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    #18
    You're referring to the individual mandate penalty? It hasn't been repealed.

    It was always possible (for many, anyway - myself included) to avoid paying it. That remains true and enforcement policies under the current administration may make it even easier to avoid paying it. But it's still in place and those who don't have the required coverage (and aren't exempt) still owe it.
     
  19. jkcerda macrumors 6502

    jkcerda

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    #19
    IRS is no longer enforcing collection so it basically is repealed.
     
  20. Carnegie macrumors 6502

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    #20
    First, even if the IRS was no longer enforcing collection of the mandate penalty that wouldn't mean that it basically is repealed. People would still be liable for it and might be made to pay it in the future, to include amounts that were due in the past but not collected. A new administration, for instance, could change enforcement policies and cause the IRS to seek to collect not only penalties that would be due going forward but those that weren't collected in the past.

    Second, as far as I'm aware the IRS is still enforcing collection of the mandate penalty. If you have information to the contrary, I'd appreciate a pointer. If you're referring to the decision by the IRS to extend the policy of not rejecting returns simply because a filer doesn't indicate coverage status, that doesn't mean that the IRS isn't collecting the mandate penalty. That had been the policy previously - i.e., under the Obama administration - though such policy had been set to change this year. And the IRS was, even with that policy which has now been extended, collecting mandate penalties. There have recently been efforts in Congress to stop the IRS from enforcing the mandate penalty - efforts that don't involve a broader repeal of ObamaCare - but they've not yet been successful.

    As I indicated previously, it was already possible to avoid paying the mandate penalty. And, changes in enforcement policy could make it easier to do so. (Though, to be clear again, the decision to which I believe you are alluding doesn't represent a change in enforcement policy - it represents a continuation of enforcement policy as opposed to the change to enforcement policy which had been planned.) But the mandate penalty continues to be enforced and, at any rate, it hasn't been repealed - in effect, or otherwise.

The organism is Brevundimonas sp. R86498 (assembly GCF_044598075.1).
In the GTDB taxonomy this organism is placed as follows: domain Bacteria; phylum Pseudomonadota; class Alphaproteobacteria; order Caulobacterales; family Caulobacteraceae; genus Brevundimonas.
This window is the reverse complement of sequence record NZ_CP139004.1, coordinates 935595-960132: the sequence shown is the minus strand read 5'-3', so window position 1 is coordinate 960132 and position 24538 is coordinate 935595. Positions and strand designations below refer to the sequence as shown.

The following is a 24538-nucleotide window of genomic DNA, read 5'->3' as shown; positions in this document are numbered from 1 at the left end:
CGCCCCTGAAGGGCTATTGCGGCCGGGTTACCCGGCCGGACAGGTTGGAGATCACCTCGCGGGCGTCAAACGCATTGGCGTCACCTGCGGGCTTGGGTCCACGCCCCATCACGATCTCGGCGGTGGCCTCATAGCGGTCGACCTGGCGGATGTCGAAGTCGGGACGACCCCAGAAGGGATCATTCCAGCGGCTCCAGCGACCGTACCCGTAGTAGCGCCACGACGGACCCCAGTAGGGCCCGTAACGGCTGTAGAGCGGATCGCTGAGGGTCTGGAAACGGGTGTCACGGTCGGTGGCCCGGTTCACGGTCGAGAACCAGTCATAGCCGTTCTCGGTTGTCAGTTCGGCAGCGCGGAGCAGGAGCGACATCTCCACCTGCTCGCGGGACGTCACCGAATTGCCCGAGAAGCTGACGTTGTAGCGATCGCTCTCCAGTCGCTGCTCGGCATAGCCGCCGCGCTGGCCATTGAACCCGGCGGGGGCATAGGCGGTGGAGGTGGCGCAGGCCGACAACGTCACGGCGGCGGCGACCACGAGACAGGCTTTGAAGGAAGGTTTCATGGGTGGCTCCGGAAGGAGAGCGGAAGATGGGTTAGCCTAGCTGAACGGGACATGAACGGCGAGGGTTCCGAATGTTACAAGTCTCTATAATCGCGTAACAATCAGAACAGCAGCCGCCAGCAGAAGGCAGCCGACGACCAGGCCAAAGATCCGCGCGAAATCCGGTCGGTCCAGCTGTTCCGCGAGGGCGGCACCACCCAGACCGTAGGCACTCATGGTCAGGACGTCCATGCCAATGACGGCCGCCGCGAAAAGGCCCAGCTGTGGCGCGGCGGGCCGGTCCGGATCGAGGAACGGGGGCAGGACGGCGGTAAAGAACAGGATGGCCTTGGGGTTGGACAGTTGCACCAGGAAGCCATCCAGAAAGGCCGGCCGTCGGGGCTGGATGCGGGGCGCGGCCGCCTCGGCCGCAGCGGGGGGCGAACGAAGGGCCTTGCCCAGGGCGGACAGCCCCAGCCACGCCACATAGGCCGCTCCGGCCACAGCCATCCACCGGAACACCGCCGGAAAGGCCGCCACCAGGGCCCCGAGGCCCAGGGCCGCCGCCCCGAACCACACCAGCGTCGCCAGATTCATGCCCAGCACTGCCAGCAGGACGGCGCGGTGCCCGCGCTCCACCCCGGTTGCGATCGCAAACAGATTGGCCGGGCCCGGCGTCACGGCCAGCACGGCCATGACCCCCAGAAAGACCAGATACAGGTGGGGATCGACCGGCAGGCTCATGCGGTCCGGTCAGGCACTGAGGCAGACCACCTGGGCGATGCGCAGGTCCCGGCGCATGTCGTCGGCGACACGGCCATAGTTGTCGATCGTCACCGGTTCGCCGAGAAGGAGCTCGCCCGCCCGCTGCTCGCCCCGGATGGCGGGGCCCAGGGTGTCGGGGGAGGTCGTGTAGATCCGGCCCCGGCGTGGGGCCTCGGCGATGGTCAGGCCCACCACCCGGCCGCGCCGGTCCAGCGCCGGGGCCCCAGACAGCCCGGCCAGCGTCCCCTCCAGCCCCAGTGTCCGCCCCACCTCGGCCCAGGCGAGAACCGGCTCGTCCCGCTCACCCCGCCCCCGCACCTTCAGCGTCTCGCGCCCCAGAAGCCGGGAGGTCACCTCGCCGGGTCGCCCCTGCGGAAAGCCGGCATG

21. Zenithal Suspended

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    #21
    I can't see any administration proactively employing such a law. The fallout would be immense. That's a lot of instant debt for a lot of people.
     
  22. rjohnstone macrumors 68040

    rjohnstone

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    #22
    See Section 2 of the executive order.
    Not repealed obviously, but the agencies were directed to waive, defer, or grant exemption.
    A waived/exempted fee cannot legally be collected at a later date unless the initial waiver/exemption was deemed illegal. Only a deferred fee can collected at a later date.

    Executive Order Minimizing the Economic Burden of the Patient Protection and Affordable Care Act Pending Repeal
     
  23. Carnegie macrumors 6502

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    #23
    I'm familiar with that executive order. It's what lead to the IRS deciding to extend the policy which I referred to in the previous post.

    But it does not mean that the IRS is no longer collecting the mandate penalty. Even in light of that executive order, the IRS released a statement in February indicating, among other things, that provisions of ObamaCare remain in force and that taxpayers are still required to pay what they owe under that law - to include, the mandate penalty if they don't have the required coverage. The IRS's response to the executive order was to continue the policy which it had previously followed of not rejecting returns just because they didn't indicate coverage status.

    Enforcement of the mandate penalty was always weak. It was set up that way and, especially in light of what the Supreme Court said in NFIB v Sebelius, what the IRS can do in order to collect mandate penalties is quite limited. The government has, even under President Obama, been fairly accommodating when it comes to waivers or exemptions. Regardless, enforcement continues and, to a great degree, in a manner similar to what had previously been the case.

    When I (in the previous post) referred to mandate penalties which hadn't been collected later being collected, I wasn't referring to penalties which had been waived or regarding which a given taxpayer was exempt. I was referring to penalties which just hadn't been collected - e.g., because the IRS wasn't aware they were owed because it didn't know that someone didn't have coverage because they didn't indicate as much on their return. The IRS hasn't, as far as I'm aware, announced new polices for granting waivers or exemptions pursuant to that executive order. That's not to say that it won't in the future. But that executive order does not mean that the IRS is supposed to waive the penalty for everyone, and the IRS has - at least initially - indicated that it is not doing so.